Though I’d heard about Portugal. The Man for years, I did not properly acquaint myself with them until recently by way of attending their show at Cafe Montmartre in June. After being blown away by their live show, I eagerly awaited the band’s fourth full-length, The Satanic Satanist.
Inspired by life in Alaska from 1987 to 1993, vocalist John Baldwin Gourley and company craft an album of mostly sunny 70s-inspired melodies melded with lyrics that capture the love and loss of a sun-bridled existence.
Shaping many tracks on the album is a nod to the funk and soul that dominated pop’s sound 30 years ago. Portugal. The Man both pays tribute (“Lovers in Love” could have been stolen straight from a movie score) and makes it their own by applying a blissed-out sheen (“The Woods”). The saunter of “Work All Day” and posi-shimmer of “People Say” falls on the rockier end of the spectrum, but the album reaches its apogee at its close. Gourley bears his soul over a lonely piano (“Let You Down”), giving way to the beautiful sense of longing played out in strings and blues guitar on “Mornings”. Though Gourley may no longer wake up to the Alaskan sunrise, he’s managed to trap a few rays for safekeeping.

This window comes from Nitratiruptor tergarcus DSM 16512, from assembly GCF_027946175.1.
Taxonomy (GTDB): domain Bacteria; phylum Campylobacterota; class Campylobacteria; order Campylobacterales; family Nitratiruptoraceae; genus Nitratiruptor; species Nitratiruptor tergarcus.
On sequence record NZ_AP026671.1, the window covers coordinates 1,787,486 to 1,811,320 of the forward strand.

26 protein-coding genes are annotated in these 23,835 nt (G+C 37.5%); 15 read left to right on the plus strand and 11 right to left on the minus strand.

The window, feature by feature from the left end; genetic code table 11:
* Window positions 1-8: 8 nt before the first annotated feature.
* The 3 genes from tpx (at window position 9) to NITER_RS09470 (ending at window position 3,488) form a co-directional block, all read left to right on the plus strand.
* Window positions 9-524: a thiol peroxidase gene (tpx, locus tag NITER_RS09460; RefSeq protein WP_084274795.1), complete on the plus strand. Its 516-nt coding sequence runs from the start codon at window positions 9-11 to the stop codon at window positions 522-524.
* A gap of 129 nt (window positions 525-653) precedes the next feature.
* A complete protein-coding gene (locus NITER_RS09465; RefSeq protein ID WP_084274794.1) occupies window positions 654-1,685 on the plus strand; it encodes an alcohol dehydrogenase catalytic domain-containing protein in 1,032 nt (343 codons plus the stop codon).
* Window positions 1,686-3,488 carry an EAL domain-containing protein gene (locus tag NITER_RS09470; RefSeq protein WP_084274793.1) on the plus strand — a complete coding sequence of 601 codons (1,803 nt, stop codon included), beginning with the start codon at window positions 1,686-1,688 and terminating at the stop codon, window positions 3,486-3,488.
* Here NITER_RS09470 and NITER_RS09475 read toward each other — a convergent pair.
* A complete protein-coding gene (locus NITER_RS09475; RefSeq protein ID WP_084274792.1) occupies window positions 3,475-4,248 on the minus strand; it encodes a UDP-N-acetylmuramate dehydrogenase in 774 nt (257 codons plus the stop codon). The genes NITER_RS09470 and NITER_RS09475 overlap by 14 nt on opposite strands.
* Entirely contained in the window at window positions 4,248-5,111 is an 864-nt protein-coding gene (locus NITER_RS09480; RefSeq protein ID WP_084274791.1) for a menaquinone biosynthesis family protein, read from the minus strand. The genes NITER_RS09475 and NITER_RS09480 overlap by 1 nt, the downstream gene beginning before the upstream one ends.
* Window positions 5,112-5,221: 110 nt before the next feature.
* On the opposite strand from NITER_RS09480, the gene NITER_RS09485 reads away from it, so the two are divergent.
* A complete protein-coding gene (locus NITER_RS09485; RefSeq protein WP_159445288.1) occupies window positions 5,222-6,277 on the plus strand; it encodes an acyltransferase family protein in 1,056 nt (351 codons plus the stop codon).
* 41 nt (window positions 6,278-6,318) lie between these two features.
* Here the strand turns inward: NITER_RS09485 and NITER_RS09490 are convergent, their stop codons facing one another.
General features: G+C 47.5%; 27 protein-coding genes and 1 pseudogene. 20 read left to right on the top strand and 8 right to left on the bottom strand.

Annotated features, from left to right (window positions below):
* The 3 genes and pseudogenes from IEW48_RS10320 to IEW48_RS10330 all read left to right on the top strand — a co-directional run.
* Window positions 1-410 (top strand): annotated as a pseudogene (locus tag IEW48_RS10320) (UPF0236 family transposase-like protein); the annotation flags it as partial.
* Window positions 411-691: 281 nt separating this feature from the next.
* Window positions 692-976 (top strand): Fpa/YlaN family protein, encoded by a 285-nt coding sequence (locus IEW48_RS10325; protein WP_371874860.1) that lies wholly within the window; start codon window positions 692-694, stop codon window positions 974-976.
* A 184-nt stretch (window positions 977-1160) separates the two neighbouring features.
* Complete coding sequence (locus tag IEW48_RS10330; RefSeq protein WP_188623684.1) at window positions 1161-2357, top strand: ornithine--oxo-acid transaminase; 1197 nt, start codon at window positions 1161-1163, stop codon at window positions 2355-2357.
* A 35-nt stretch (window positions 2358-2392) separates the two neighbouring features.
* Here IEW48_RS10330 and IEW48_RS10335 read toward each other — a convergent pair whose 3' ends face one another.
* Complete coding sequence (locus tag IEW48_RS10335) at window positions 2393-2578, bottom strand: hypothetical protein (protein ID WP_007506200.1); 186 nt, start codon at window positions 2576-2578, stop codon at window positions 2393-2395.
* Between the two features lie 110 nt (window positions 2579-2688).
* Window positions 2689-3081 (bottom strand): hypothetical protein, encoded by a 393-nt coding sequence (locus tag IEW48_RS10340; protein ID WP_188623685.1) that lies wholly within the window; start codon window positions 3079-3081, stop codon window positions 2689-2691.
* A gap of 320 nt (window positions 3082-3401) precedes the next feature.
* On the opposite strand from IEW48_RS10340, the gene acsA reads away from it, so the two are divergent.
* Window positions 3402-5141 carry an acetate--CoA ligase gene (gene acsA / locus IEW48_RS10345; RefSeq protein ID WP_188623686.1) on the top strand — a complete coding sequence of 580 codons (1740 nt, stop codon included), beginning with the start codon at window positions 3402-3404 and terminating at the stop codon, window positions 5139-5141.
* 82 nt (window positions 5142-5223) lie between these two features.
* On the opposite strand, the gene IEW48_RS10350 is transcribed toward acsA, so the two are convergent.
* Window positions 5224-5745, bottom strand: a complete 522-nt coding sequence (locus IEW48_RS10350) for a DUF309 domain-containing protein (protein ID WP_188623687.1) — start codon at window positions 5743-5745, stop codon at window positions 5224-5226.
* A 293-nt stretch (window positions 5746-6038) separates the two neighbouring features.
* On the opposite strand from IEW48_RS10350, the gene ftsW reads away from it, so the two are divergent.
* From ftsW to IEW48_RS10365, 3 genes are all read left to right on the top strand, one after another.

The Satanic Satanist drops 07/21/09.
Get downloads and more at Portugal. The Man’s site.